The Motley Fool Discussion Boards
Investing/Strategies / Retirement Investing
|Subject: Re: 403 v 457||Date: 3/21/2011 2:31 PM|
|Author: BruceCM||Number: 68671 of 78166|
Okay, I'm not sure I understand everything, but this is what I think you're saying: Since we both have IRAs at Vanguard, we can contribute to those and not worry about the 403 or 457. However, since our IRAs are Roths, eventhough we have full control over them, we're not getting the tax benefit (yearly deductions for investment) that we would get with traditional IRAs.
With a Roth, you're betting that your marginal tax rate in retirement will be at least what it is now. Also, with a Roth you are NOT required to begin minimum distributions at age 70.5. This would be an important factor to someone who has a lot saved for retirement and/or a generous pension + Social Security and feels they may not need to make withdrawals and would rather use their Roth as a savings plan for an inheritance to their children/grandchildren. But if you need the tax break now, the deductible traditional IRA would likely be a better choice.
My understanding, also, is that the 401a as I see it on the website, is the only thing with money in it right now, and until I talk to his HR person, I can assume that his employer is investing into that account right now, and that since it's at Fidelity, we should be able to move it from 'short term funds' to some sort of index fund or whatever, but it really doesn't matter which plan it is in at this point. However, we would want to move it into a better fund.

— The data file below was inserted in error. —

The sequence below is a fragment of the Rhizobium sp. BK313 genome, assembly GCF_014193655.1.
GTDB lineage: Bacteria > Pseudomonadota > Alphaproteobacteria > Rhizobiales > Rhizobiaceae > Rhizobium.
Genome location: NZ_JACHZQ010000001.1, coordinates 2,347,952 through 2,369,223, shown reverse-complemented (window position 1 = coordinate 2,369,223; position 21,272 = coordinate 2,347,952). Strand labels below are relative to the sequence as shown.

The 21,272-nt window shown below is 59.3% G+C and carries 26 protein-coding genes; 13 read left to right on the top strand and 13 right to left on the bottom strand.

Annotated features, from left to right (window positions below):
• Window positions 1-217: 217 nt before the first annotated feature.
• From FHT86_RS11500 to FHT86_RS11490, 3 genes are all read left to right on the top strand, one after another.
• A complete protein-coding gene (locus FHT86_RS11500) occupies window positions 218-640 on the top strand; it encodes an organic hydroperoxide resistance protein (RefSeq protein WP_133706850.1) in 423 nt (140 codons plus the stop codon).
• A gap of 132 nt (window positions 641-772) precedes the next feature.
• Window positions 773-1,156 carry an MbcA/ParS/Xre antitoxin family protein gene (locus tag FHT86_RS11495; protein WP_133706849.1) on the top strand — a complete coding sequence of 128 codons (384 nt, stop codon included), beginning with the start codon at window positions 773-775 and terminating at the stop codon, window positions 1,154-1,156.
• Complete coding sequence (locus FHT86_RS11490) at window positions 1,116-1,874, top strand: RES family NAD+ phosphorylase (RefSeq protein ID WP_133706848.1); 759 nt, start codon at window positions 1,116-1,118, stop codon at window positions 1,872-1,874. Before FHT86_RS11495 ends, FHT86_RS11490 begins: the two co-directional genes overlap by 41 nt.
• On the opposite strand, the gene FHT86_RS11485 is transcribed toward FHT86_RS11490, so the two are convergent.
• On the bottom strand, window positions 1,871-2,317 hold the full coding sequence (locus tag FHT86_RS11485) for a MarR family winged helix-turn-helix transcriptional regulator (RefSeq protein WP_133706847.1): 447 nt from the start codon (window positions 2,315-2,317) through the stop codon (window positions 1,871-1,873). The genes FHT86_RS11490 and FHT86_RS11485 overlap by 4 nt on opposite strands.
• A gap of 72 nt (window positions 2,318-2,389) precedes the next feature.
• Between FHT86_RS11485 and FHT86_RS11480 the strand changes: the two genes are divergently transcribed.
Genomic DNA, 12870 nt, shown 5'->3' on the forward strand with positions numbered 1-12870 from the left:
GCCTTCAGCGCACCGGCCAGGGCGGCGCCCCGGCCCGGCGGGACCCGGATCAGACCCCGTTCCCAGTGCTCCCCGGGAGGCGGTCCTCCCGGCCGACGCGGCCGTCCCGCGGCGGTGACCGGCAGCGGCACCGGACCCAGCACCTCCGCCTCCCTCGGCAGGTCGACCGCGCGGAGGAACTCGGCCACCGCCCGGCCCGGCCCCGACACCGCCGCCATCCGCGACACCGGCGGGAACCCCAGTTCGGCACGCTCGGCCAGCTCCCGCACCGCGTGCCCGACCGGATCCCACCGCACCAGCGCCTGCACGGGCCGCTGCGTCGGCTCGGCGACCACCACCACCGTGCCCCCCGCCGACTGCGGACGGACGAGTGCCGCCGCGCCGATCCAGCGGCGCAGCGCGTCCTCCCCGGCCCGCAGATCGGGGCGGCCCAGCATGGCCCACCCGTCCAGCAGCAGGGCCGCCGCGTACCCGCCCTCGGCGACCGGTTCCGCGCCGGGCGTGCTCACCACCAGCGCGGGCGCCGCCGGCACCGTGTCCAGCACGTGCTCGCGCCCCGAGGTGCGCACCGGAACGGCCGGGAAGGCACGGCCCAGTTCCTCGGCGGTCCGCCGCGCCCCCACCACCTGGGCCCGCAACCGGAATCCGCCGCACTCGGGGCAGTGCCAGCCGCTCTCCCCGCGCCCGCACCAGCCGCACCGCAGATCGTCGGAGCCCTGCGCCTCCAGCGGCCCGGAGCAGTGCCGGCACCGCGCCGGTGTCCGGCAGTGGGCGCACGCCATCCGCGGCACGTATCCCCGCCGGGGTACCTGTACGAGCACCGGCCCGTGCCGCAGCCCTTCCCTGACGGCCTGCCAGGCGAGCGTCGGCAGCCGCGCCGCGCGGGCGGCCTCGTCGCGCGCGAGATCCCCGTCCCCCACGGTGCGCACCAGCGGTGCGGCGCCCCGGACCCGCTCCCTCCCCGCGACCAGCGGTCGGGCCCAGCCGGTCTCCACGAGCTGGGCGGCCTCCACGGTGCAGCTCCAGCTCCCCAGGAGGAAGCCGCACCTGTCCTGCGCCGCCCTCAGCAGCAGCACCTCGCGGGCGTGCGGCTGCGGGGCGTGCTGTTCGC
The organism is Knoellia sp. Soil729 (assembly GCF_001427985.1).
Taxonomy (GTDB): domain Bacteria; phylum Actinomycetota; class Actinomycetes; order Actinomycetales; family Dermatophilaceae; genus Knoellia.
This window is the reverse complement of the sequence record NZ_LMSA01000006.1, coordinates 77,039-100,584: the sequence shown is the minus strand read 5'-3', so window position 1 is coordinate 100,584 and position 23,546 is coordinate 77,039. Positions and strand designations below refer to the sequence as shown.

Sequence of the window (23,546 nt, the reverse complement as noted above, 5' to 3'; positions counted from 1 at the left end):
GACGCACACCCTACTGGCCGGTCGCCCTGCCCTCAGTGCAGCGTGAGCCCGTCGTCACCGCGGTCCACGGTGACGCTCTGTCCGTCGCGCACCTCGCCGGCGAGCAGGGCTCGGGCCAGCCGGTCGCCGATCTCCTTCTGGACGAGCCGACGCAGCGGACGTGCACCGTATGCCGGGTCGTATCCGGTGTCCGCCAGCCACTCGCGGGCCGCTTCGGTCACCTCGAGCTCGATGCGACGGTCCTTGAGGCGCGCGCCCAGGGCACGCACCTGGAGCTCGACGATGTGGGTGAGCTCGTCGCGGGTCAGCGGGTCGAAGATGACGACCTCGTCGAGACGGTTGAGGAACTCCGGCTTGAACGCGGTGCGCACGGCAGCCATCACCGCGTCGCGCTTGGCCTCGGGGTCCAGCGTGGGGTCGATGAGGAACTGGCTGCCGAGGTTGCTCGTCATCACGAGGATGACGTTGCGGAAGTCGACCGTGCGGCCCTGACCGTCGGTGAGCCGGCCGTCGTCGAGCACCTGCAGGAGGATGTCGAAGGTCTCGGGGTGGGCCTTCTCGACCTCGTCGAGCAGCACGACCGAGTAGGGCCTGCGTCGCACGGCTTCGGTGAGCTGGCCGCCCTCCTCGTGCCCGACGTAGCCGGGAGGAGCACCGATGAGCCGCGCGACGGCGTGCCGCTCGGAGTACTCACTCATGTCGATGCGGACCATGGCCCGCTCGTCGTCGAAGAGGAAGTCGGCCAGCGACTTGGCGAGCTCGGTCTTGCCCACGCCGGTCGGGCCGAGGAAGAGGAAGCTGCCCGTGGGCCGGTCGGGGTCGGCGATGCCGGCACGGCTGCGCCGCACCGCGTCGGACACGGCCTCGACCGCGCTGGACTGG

Sounds like a plan.
As the previous poster pointed out, allocating between a Fido low cost bond fund and equity fund...or even to chose a target date fund (the 'Freedom' funds) corresponding with your reirement date, might be a good choice. And hopefully this employer provided "401(a)" plan is not within a "tax sheltered annuity' wrapper...which if it is, will typically add another 1% in expenses each year, which would essentially rob you of about 15% or so of your future investment earnings (1% out of an average of 7% investment return). But since your husband is not paying into this, what it is is what it is.
So, I'm guessing that I just need to figure out,
1. Does the university invest in any of these available plans?
2. Do they match more or less for one plan or the other?
3. Are all of these funds available to all the plans?
4. (Anything I'm missing?)
I assume you're speaking of contributing to a 403(b)? If so, and if there is not employer matching, I th